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Cortes Conquers the Aztecs: Spanish Conquest or Indian Civil War Essay

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The Spanish conquests of Montezuma and the Aztecs were both a Spanish conquest as well as an Indian civil war. The thing that ties them both together is the Conquistador Hernan Cortes. You could argue for both sides as to which played a more significant part in the fall of the Aztecs, however, I feel they both played an equal role in the defeat of the Aztecs and the fall of Tenochititlan to the Spaniards.

When Cortes first came to Mexico, he did not know the language spoken by the Indian tribes.

He was fortunate enough to have two interpreters; Aguilar, a shipwrecked Spaniard who had learned the Maya language, and Malinche. Malinche was a young maiden “given” to Cortes as an offering. Between her and Aguilar, Cortes was able to become familiar with the way the Aztecs lived, thought, and fought. He used this tactic to aid in expedition and to guard against any attacks.

By far, one of the biggest downfalls of Montezuma and the Aztecs was the role of the God Quetzalcoatl.

The majority of the Aztecs’ lives and beliefs was centered on their Gods. One of their biggest beliefs was of the God Quetzalcoatl, the feathered serpent. Montezuma believed that Cortes was the human version of Quetzalcoatl. The legend of Quetzalcoatl depicted a bearded, white God who looked similar to Cortes. Quetzalcoatl was prominent during the Toltec rule and had supposedly left the valley because he was unhappy with the way things were. The Aztecs believed he was expected to return and bring back good times and good fortune. Cortes took advantage of their beliefs and immersed himself into the Aztecs lives.

Against the advice of his royal family, Montezuma welcomed Cortes and the Spaniards with open arms. They wanted Montezuma to kill the foreigners. The Aztecs tried giving the Spaniards gold and other riches to get them to leave their city. This only fueled their desire and ambitions for more, and they refused to leave. The more they gave, the more the Spaniards wanted. Cortes made Montezuma a prisoner of his own city, which led to an uprising by the Aztecs known as “La Noche Triste”, or The Sad Night. Many lives were lost on both sides.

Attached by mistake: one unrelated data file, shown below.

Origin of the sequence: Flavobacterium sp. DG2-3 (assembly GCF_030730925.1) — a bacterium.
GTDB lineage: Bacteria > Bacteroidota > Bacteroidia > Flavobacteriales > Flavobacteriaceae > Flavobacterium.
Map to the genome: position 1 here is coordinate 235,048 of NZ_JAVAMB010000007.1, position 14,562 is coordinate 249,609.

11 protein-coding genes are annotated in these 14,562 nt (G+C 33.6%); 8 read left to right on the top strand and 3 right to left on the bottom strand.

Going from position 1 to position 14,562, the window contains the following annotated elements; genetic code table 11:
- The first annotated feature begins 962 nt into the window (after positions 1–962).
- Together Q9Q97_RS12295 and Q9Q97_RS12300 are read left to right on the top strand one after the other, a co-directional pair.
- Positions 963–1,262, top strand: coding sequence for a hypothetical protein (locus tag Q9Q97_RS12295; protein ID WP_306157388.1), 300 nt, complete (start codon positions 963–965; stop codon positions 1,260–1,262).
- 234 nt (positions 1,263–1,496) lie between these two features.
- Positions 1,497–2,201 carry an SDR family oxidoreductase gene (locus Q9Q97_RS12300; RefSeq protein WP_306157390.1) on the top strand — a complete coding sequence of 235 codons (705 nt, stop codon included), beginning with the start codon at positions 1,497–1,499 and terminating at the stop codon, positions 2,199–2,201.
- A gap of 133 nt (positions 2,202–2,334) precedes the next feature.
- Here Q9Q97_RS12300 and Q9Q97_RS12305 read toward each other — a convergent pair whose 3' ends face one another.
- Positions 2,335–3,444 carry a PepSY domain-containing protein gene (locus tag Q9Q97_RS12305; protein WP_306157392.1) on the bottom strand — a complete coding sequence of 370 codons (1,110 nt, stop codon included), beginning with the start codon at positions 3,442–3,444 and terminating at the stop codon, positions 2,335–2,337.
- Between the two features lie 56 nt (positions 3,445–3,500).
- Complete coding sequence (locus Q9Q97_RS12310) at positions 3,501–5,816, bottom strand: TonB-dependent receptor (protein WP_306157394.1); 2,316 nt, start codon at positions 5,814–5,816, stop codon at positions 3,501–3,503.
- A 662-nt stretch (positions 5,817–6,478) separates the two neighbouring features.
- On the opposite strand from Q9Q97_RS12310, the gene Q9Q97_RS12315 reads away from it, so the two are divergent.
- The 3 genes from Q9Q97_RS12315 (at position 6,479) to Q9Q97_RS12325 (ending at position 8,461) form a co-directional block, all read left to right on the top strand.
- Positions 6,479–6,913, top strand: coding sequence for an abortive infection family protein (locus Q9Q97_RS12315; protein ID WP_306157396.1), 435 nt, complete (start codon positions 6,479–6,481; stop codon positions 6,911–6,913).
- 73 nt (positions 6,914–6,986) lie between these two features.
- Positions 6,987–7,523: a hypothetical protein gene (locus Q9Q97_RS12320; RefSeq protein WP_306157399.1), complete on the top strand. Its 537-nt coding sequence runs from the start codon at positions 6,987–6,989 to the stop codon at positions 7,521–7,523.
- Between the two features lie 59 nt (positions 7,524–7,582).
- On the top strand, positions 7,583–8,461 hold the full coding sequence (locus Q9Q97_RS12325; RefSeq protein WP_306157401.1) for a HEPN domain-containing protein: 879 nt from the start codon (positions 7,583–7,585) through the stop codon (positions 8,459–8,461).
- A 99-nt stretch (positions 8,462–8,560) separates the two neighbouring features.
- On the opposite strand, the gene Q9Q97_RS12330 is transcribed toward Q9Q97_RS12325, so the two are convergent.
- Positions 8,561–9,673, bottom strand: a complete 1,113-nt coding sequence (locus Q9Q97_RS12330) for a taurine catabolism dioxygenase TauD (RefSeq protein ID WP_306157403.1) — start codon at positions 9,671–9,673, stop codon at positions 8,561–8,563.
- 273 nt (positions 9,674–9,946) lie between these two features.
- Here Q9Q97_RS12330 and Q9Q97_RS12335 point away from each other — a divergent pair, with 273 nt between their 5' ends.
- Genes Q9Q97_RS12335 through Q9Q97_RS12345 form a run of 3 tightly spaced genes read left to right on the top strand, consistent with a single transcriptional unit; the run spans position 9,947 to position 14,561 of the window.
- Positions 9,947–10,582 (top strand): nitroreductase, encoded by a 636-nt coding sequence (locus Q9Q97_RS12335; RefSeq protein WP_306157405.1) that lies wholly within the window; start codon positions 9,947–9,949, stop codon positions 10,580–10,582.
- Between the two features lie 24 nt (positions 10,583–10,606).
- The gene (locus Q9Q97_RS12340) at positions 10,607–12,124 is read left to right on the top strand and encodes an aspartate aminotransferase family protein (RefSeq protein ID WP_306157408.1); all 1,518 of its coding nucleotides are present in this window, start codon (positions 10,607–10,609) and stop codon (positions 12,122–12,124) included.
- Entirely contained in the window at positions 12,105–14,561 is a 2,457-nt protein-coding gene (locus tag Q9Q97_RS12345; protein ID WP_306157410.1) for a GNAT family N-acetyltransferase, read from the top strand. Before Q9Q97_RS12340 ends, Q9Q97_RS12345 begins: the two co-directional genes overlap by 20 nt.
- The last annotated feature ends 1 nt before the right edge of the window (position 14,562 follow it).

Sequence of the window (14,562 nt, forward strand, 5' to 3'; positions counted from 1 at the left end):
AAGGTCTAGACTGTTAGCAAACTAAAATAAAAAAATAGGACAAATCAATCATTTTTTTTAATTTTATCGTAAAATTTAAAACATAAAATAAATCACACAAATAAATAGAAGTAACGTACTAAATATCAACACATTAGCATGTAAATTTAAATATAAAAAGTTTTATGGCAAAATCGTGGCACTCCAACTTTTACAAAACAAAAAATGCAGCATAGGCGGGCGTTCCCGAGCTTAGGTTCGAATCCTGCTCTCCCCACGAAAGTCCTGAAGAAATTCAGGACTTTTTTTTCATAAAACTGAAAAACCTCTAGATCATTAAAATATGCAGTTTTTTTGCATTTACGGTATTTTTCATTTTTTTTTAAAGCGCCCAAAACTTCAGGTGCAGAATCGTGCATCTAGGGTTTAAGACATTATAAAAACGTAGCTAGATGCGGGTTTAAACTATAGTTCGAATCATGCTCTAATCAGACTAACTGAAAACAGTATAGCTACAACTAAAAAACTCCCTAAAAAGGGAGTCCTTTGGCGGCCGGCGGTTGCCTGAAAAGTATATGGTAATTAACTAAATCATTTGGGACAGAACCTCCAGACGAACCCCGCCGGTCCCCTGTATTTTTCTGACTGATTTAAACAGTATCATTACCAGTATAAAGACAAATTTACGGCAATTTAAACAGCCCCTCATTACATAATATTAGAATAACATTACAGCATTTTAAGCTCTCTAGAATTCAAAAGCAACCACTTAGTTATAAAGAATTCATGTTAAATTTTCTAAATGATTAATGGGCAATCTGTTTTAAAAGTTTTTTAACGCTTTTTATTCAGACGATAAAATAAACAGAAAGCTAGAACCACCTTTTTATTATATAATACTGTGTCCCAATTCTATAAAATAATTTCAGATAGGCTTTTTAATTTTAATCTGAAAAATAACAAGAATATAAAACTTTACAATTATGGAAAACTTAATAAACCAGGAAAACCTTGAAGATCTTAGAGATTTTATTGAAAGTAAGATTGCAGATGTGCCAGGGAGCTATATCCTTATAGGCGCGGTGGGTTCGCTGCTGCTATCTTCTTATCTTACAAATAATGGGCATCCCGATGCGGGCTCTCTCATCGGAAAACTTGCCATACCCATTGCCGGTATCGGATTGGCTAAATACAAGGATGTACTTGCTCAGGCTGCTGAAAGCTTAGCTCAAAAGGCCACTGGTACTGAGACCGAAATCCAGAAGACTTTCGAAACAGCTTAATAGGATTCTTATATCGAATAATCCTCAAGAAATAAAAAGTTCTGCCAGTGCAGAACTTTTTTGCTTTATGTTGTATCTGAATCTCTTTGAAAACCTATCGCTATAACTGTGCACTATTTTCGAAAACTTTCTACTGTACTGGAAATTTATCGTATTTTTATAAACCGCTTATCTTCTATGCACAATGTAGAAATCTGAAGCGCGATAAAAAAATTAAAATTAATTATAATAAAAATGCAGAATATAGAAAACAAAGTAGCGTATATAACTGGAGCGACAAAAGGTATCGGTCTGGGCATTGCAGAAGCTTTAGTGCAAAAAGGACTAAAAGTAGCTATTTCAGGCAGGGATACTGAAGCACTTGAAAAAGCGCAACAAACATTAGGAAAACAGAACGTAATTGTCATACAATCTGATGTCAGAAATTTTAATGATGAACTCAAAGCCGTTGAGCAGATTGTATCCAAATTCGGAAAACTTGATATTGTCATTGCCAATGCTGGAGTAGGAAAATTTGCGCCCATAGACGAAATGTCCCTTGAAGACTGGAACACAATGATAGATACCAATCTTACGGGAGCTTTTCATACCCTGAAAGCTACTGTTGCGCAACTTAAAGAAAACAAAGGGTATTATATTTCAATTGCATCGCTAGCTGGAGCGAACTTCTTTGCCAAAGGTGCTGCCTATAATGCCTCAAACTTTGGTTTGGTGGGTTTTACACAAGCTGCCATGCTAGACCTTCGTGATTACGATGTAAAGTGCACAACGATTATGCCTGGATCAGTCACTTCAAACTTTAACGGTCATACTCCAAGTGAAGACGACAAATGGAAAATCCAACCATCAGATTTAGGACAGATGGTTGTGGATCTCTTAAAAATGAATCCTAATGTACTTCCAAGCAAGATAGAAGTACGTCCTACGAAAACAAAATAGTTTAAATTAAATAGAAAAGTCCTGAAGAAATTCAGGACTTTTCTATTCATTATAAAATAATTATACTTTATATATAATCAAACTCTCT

Many other factors contributed to Cortes’ victory over the Aztecs. His soldiers had far more superior weapons and they had horses. The Aztecs were very afraid of the horses because they had never seen anything like them before. Disease also played a huge part in the defeat of the Aztecs. The Spanish brought ailments that the Aztecs had no immunities for. Three-fourths died from either violence or diseases such as small-pox and the measles in just the first century of the conquests. The Aztecs’ tactics of war were quite different from those of the Spaniards, and this was also a point in the Spaniards’ favor. The Spaniards fought to kill. The Aztecs did not. The Aztecs fought to capture and get prisoners so they could later use them as human sacrifices to their Gods. In fact, Cortes himself was captured several times but was re-captured by his men and rescued.

The most important factor by far in the defeat of the Aztecs by Cortes, according to some historians, is the help he received from the other suppressed Indian tribes in the area. This is why I believe one could view this as not only a Spanish conquest, but also as an Indian civil war. These other Indian tribes chose to help Cortes fight because they felt they would benefit greatly from the defeat of the Aztecs. They were tired of living under the Aztecs’ rule and saw Cortes as a type of hero, or liberator. They were more than happy to help wage a war against the Aztecs if it meant they could have better lives.

After many deaths on both sides, The Aztec capitol fell in August of 1521. After capturing Tenochititlan, the Spaniards destroyed the city and on top of it built was is now present day Mexico City.

I believe the preceding statements support my argument that the most important factors in the demise of Montezuma and the Aztecs were from the equal combination of having to deal with a Spanish conquest and an Indian civil war.

Sources:
Vigil, James Diego From Indians to Chicano
Internet site, Then Again Info World History Chronology Project; www.thenagaininfo Matthew, Roy T. and F. DeWitt Platt Western Humanities
Sullivan, Richard E., Dennis Sherman and John B. Harrison A Short history of Western Civilization Wood, Michael A Legacy- The Search for Ancient Cultures

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